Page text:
Evidence for cognitive impairment in patients with vestibular disorders

J Neurol. 2022 Nov;269(11):5831-5842. doi: 10.1007/s00415-022-11289-3. Epub 2022 Aug 5.


Objective: Extensive animal research has shown that vestibular damage can be associated with cognitive deficits. More recently, new evidence has emerged linking vestibular disorders to cognitive impairment in humans. Herein, we review contemporary research on the pathophysiology of cognitive-vestibular interactions and discuss its emerging clinical relevance.

Data sources: PubMed, Embase, and Cochrane databases.

Review methods: A systematic literature search was performed with combinations of search terms: "cognition," "cognitive impairment," "chronic fatigue," "brain fog," "spatial navigation," "attention," "memory," "executive function," "processing speed," and "vestibular hypofunction." Relevant articles were considered for inclusion, including basic and clinical studies, case series, and major reviews.

Conclusions: Patients with vestibular disorders can demonstrate long-term deficits in both spatial and nonspatial cognitive domains. The underlying mechanism(s) linking the vestibular system to cognitive function is not well characterized, but several neuro-biologic correlates have been identified. Additional screening tools are required to identify individuals at risk for cognitive impairment, and further research is needed to determine whether treatment of vestibular dysfunction has the capacity to improve cognitive function.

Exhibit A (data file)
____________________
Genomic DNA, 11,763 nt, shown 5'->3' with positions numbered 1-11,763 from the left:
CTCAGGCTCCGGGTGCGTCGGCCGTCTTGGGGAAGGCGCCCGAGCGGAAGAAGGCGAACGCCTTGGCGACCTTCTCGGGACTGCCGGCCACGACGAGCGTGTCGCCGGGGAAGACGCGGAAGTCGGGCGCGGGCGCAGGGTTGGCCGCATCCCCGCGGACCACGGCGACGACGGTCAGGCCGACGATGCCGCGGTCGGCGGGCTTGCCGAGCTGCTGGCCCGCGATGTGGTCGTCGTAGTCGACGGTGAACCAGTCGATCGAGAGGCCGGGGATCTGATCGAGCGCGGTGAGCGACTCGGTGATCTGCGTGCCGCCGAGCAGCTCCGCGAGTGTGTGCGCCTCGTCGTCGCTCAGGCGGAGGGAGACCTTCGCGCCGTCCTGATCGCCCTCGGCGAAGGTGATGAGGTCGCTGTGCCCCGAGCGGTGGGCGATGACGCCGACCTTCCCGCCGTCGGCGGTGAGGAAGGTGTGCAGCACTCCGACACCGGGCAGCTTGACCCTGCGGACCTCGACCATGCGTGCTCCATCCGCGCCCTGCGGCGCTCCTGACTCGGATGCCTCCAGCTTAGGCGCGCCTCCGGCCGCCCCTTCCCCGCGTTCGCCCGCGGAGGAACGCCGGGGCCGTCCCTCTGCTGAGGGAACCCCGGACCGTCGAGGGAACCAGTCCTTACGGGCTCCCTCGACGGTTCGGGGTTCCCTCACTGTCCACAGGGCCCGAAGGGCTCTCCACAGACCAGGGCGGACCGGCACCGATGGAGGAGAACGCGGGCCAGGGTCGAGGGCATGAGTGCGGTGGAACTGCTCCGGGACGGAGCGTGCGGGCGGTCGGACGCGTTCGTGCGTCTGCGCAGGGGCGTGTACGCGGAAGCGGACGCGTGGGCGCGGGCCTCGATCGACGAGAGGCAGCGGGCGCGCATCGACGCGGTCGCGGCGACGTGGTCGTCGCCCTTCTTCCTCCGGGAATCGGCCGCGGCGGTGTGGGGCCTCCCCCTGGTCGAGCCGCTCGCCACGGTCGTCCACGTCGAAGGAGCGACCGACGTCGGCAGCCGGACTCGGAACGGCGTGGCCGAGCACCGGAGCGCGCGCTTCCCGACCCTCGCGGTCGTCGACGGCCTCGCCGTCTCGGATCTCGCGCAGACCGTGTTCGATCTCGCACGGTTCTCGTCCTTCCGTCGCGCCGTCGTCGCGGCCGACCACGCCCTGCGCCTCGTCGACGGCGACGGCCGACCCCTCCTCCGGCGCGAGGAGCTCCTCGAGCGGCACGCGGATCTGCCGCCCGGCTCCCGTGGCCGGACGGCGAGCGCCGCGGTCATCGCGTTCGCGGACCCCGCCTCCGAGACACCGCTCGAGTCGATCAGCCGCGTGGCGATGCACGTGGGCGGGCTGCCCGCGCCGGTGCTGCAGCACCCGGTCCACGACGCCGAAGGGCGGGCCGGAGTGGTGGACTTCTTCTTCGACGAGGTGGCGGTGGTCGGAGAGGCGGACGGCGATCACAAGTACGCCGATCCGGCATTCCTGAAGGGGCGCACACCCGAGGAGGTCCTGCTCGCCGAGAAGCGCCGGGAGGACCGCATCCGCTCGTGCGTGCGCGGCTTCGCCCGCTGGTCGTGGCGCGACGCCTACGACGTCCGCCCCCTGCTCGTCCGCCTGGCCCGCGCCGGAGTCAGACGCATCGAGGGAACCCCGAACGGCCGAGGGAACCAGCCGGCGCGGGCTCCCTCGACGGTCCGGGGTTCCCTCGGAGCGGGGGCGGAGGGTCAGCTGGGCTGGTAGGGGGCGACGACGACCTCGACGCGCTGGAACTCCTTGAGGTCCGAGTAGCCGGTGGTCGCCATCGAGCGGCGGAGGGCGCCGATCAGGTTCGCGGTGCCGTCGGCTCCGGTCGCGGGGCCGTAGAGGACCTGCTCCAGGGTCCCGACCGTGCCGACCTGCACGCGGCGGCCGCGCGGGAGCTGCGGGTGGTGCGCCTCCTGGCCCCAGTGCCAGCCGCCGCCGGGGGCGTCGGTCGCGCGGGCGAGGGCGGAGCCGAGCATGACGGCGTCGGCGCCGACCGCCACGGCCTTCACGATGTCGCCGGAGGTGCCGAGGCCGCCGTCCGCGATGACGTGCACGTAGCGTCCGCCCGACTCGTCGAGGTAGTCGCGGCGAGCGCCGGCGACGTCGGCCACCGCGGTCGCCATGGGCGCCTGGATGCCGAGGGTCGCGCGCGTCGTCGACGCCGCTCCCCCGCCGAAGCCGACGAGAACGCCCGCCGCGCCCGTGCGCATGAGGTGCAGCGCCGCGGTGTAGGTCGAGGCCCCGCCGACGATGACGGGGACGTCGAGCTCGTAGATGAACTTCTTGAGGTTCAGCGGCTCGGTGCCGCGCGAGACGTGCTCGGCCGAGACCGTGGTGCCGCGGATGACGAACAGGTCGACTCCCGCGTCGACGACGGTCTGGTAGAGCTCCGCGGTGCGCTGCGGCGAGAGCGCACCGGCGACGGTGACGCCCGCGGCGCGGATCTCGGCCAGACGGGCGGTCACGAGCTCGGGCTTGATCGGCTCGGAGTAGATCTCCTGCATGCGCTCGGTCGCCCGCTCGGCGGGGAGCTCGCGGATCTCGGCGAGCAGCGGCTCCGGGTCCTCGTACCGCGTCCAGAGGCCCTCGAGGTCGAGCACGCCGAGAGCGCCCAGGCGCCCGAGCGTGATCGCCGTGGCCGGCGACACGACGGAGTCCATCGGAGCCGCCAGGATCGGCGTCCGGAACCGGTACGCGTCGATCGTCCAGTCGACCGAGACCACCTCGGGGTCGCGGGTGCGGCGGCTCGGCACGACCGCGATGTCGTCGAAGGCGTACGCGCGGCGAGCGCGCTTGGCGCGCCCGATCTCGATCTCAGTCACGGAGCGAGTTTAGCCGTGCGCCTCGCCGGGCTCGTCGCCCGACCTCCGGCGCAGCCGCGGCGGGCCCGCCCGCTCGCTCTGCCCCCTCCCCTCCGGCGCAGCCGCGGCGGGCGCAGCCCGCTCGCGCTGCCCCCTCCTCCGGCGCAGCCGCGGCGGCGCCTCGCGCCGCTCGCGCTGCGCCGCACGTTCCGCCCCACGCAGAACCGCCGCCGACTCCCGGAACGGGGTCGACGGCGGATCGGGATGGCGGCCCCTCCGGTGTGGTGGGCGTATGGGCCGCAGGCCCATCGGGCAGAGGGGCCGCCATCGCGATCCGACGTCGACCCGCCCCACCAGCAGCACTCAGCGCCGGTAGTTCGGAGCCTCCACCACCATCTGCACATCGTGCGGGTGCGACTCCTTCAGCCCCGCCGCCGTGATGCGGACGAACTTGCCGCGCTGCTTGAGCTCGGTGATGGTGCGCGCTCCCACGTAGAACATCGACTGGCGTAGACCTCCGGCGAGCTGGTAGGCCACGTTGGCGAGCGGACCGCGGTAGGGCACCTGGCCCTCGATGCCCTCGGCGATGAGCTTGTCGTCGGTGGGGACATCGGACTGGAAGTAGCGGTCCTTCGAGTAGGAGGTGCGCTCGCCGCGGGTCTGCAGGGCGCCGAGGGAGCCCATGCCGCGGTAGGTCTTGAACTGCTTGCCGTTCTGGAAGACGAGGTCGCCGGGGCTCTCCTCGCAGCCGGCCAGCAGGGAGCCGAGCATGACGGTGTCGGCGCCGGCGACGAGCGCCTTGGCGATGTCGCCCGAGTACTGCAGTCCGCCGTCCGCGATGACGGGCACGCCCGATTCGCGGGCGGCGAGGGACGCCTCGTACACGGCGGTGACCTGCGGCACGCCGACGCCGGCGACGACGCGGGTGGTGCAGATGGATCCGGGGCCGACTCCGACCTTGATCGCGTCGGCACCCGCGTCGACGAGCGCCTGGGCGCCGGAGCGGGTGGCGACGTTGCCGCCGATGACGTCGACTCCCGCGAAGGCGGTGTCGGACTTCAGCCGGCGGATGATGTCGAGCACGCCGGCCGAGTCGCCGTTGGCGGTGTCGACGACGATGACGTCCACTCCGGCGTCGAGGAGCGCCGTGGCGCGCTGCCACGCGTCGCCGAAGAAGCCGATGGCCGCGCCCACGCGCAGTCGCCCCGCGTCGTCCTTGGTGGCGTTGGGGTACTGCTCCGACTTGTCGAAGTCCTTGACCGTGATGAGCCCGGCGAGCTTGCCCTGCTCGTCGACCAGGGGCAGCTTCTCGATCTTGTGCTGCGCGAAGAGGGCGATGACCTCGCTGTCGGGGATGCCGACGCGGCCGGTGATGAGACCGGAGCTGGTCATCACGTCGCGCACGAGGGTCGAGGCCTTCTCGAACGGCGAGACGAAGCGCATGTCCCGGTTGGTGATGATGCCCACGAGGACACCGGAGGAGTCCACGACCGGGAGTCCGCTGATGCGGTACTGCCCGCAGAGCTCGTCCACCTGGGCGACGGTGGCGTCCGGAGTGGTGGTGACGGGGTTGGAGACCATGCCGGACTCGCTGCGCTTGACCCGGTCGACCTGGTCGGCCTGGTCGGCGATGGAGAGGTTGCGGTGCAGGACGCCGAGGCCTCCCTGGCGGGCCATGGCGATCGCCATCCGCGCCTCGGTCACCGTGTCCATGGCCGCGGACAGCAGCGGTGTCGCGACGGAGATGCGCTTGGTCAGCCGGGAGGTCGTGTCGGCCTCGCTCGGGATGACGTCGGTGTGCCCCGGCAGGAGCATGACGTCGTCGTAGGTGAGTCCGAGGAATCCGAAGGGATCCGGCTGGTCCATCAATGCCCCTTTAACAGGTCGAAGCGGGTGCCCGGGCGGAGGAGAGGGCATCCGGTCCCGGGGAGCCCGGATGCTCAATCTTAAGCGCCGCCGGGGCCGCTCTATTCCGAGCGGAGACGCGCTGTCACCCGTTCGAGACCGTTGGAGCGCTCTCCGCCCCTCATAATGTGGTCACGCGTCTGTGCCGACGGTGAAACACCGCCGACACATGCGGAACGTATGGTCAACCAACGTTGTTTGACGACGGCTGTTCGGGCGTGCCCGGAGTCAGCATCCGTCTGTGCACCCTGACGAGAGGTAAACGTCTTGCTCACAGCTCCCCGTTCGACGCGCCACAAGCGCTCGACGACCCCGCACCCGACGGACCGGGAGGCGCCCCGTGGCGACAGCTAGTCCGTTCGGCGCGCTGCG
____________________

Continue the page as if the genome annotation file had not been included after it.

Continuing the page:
Implications for practice: Physicians should be aware of emerging data supporting the presence of cognitive deficits in patients with vestibular disorders. Prevention and treatment of long-term cognitive deficits may be possible through screening and rehabilitation.

Keywords: Brain fog; Cognition; Dizziness; Imbalance; Vestibular disorders; Vestibular hypofunction.

Publication types

  • Review
  • Systematic Review

MeSH terms

  • Animals
  • Biological Products*
  • Cognition / physiology
  • Cognitive Dysfunction* / complications
  • Humans
  • Spatial Navigation* / physiology
  • Vestibular Diseases*


  • Biological Products